Thursday, December 22, 2016

On anthropomorphizing animals

(Still sick. Still making stuff. But there's something about being physically out of sorts that inspires the need for a good rant, so here you go!)

We are fortunate to live near an excellent veterinary hospital, where we take Roxy-cat for occasional checkups. (Roxy doesn't consider herself fortunate in this regard, but hey, you can't have everything.) After several vet visits, though, I've realized I need to find a particular article of clothing to wear on future trips. It doesn't need to be particularly fancy -- just a well-fitting T-shirt in a complimentary color with the following words clearly blazoned across the front:


Several well-meaning vets and assistants, when Roxy has hidden behind me in an effort to avoid the exam table, have cooed at her, "Aww, do you feel safer with your mommy?" and each time I quietly grit my teeth. No, people. No. The people at the cat rescue place where we got Roxy kindly provided us with a small photo album containing pictures of her kittenhood, so if pressed I can point out the lovely orange tabby in the photos who actually IS her mom.

Maybe the moniker "Soozcat" is confusing, but I'm not Roxy's mom. I'm her owner.

Look, I know a lot of people -- including some dear friends and family members who read this blog -- who enthusiastically refer to the creatures living in their homes as their "furbabies" and call themselves "pet parents" and so forth. Everyone, from veterinarians to pet stores to animal shelters, seems keen to support and even encourage this sort of infantile talk. But, craving your pardon for stating the truth, "pet adoption" is a polite social falsehood, a veneer over the truth that you purchased and licensed an animal to keep in your home. No matter how much you love and pamper him, little Phydeaux is not your furry child. He will never learn to spell his own name, let alone graduate from Harvard or care for you in your old age. Unless you're in your eighties or older, you will more than likely outlive him. And you didn't adopt him. He's a dog, and in the eyes of the law, you own him.

"But that sounds like slavery!" I hear some of you cry. Well, it certainly would be if we were talking about owning human beings. BUT WE'RE NOT, because animals are by definition not human beings. This is why I take occasion to the use of saccharine phrases like "furry children" and "furbabies" and similar poppycock. I think most people use them in jest, but just enough people use them on the wrong side of earnest to make this nonsense potentially dangerous.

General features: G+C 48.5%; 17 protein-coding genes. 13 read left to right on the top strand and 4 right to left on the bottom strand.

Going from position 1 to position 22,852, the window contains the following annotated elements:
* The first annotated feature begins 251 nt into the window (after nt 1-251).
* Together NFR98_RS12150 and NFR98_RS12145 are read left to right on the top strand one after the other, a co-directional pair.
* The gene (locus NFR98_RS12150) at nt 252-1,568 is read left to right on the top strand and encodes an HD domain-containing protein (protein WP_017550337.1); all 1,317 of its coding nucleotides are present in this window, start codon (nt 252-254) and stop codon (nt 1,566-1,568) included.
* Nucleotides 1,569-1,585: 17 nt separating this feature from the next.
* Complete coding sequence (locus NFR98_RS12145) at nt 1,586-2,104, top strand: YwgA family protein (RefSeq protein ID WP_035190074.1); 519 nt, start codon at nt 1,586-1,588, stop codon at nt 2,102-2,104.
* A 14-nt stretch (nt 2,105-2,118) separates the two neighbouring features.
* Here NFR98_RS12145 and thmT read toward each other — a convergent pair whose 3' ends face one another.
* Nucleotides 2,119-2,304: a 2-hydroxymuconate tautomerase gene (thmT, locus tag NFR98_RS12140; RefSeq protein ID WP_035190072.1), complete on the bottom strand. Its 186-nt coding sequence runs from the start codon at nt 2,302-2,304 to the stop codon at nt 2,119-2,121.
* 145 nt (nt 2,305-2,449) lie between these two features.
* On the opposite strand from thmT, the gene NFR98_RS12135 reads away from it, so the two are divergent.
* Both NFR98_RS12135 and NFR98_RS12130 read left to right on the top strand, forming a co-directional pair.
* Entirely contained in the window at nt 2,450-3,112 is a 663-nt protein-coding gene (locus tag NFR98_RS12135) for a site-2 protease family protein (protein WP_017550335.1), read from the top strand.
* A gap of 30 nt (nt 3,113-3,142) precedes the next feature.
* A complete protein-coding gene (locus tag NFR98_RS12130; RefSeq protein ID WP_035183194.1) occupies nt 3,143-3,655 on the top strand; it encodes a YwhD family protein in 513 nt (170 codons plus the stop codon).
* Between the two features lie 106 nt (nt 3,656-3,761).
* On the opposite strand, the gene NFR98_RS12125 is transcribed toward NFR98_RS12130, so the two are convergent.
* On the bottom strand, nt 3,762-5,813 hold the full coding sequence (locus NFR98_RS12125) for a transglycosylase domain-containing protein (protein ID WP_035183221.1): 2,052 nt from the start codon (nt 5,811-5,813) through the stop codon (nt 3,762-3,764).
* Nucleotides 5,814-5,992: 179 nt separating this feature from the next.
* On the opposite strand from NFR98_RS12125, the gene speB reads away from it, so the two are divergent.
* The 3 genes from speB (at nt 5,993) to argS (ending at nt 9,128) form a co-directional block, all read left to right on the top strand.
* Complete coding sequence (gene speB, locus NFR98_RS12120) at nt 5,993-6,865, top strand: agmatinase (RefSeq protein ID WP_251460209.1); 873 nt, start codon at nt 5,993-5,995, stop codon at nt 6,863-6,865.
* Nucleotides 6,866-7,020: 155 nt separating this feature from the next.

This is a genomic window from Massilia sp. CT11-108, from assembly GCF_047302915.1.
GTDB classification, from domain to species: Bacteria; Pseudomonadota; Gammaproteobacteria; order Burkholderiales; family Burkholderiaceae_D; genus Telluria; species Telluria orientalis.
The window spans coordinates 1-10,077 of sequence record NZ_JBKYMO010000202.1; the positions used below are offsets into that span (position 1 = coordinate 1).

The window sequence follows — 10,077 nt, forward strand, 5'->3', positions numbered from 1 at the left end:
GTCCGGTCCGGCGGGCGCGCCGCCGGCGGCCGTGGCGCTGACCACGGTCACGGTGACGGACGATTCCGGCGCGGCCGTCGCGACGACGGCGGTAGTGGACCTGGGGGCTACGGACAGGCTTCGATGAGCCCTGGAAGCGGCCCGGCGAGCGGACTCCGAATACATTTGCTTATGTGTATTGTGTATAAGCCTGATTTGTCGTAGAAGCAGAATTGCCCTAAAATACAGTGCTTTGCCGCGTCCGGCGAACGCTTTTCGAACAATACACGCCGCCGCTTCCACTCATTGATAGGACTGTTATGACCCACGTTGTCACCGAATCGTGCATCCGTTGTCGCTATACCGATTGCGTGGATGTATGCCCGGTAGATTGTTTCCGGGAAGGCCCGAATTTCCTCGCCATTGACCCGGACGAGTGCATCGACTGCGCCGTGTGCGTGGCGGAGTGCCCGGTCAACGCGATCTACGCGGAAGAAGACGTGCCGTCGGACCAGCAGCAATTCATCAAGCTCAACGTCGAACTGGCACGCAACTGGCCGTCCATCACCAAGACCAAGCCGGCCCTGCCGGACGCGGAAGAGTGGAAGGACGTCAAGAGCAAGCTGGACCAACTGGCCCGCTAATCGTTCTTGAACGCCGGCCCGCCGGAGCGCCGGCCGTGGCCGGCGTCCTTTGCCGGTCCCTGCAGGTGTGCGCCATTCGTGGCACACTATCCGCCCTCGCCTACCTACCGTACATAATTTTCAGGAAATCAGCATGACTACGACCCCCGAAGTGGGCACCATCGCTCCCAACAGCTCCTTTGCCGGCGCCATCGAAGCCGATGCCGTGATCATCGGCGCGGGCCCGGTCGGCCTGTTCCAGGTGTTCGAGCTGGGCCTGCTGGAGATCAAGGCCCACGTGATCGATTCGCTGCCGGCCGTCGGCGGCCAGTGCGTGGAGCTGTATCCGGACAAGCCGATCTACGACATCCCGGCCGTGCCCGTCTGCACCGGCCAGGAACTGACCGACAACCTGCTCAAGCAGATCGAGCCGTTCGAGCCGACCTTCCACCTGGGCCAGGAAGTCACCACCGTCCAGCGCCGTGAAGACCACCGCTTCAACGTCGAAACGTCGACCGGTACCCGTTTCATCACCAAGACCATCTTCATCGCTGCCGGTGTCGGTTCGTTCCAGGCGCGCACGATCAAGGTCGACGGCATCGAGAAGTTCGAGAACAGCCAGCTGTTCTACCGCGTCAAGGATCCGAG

What happens when we forget that animals are animals, with their own thoughts and typical behaviors, their own ways of living and perceiving the world, and instead give in to the temptation to treat them like human infants? Bad things happen. Sometimes very bad things happen -- things that could have been avoided if people had respected the fact that animals are different from people.

The responsibility of taking a pet into your home involves far more than just filling the water dish and cleaning the litterbox. It also means you don't feed a vegan diet to an obligate carnivore. It means you make sure your pet gets proper stimulation and healthy levels of exercise. It means you don't overfeed your pet or give him too many unhealthy treats. It means you spend the time and money for regular vet visits. It means you teach behavior modification and learn to clip claws every few weeks, instead of cruelly declawing a cat who scrapes at the furniture. It means you do the responsible thing and have your pet surgically altered, so that pet won't have (or sire) lots and lots of young that end up strays, feral, or dead. It means you take the time to learn the behaviors of different species -- that when a cat rolls over and shows you her belly, for instance, it doesn't mean the same thing as when a dog does it. It means you don't become an animal hoarder. And sometimes it means you don't make heroic efforts to keep your pet alive if he or she is in pain and cannot be healed. That's hard. (Believe me, as someone who's had to put a cat to sleep in the past, I know just how heartbreaking this is.) But that's part of your responsibility as a pet owner -- knowing what your particular species of pet needs to be healthy and happy, finding out what your specific animal needs from you, and providing those needs. That is the truest sign of love for an animal you can possibly manifest. And if you don't think you have the time or desire to provide these things, maybe you should look into getting a pet rock.

If you really want to refer to your dog as a "furbaby" or your cats as "little people in fur coats," it's your call. But you won't hear it coming out of my mouth. Experience has led me to believe that treating a pet like a person can be unkind and potentially dangerous, both for the pet and the person. So don't do it, OK?


Chrys Houghton said...

Meh. Teddy will always be my little sausage baby. YOU CANNOT STOP ME!!! MWAHAHAHAHAHAHAHAHAHA!!!!!!!!!!!!!!!!!

Soozcat said...